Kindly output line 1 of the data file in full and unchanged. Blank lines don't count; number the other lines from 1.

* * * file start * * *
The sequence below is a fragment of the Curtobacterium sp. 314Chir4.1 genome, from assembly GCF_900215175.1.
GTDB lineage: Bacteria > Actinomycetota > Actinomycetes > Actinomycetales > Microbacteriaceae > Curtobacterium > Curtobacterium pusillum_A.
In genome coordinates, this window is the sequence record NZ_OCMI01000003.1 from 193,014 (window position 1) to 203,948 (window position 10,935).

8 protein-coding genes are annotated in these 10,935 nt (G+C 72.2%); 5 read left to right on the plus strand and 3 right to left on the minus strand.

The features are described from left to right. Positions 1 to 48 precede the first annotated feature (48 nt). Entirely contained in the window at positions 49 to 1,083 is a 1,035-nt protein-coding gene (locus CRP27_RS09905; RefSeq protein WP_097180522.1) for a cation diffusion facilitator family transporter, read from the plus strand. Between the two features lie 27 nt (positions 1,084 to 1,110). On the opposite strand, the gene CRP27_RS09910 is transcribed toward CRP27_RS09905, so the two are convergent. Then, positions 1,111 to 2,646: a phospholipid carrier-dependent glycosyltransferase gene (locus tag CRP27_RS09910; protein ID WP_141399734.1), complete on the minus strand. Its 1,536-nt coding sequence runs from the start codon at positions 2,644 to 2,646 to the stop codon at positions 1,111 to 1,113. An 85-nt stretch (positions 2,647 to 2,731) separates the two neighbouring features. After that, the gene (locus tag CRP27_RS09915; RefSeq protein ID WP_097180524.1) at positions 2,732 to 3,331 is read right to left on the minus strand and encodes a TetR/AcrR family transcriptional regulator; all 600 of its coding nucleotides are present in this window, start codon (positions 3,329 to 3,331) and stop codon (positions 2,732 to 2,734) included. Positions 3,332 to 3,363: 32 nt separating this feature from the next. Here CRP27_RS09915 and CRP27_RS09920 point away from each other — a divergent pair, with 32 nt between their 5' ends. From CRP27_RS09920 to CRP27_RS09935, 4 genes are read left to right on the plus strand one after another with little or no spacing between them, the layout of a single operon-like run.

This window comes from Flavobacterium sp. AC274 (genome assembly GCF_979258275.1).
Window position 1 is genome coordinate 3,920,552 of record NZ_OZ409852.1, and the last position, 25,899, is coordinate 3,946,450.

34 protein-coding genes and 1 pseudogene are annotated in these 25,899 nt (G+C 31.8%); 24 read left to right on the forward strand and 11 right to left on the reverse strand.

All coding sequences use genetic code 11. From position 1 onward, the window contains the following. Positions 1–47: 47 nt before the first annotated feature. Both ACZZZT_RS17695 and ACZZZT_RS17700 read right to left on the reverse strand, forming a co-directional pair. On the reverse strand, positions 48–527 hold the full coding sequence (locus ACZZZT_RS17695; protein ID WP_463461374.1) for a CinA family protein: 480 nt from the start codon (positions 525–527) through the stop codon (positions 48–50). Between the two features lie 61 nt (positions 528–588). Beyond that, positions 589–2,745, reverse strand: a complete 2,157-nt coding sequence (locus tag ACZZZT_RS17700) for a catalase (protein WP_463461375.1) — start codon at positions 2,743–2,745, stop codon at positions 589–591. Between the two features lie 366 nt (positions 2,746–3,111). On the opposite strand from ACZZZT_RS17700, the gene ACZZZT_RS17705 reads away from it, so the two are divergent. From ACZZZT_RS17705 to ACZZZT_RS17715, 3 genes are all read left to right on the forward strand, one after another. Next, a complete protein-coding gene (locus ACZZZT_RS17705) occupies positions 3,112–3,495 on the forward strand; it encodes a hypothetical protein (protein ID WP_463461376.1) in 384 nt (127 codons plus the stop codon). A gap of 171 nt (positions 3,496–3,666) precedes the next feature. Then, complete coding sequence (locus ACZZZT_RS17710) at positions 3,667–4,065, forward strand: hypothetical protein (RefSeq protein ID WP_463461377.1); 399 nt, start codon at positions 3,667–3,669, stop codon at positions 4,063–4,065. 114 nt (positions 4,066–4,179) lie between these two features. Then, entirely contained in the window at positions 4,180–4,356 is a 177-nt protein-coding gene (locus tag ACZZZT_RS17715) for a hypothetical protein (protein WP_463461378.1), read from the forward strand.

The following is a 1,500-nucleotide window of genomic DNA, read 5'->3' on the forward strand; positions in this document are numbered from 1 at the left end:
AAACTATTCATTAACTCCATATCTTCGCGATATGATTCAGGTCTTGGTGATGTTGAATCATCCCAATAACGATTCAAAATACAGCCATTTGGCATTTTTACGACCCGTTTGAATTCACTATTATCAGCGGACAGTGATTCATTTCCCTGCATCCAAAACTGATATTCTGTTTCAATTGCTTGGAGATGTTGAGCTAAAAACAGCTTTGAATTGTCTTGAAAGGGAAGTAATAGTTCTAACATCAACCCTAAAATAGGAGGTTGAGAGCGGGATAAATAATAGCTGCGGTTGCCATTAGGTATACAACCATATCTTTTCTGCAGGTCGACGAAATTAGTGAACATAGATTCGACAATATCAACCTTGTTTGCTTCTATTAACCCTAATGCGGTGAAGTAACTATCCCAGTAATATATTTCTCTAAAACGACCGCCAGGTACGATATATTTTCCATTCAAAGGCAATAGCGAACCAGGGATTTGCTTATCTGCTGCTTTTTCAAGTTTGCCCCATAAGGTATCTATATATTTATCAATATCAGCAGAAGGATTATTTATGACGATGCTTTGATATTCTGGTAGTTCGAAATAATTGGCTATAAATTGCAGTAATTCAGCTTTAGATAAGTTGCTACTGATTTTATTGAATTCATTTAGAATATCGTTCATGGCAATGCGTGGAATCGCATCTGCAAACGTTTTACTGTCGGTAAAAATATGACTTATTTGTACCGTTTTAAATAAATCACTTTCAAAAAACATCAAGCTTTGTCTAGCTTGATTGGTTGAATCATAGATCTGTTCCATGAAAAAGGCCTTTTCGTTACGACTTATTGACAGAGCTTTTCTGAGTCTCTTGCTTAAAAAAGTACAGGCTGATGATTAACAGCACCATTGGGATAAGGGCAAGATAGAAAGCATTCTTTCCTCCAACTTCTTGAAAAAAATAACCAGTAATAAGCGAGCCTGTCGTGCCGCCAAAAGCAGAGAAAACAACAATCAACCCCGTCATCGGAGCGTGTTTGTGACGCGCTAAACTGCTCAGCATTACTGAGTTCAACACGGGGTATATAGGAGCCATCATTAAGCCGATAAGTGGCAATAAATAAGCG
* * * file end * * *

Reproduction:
The sequence below is a fragment of the Curtobacterium sp. 314Chir4.1 genome, from assembly GCF_900215175.1.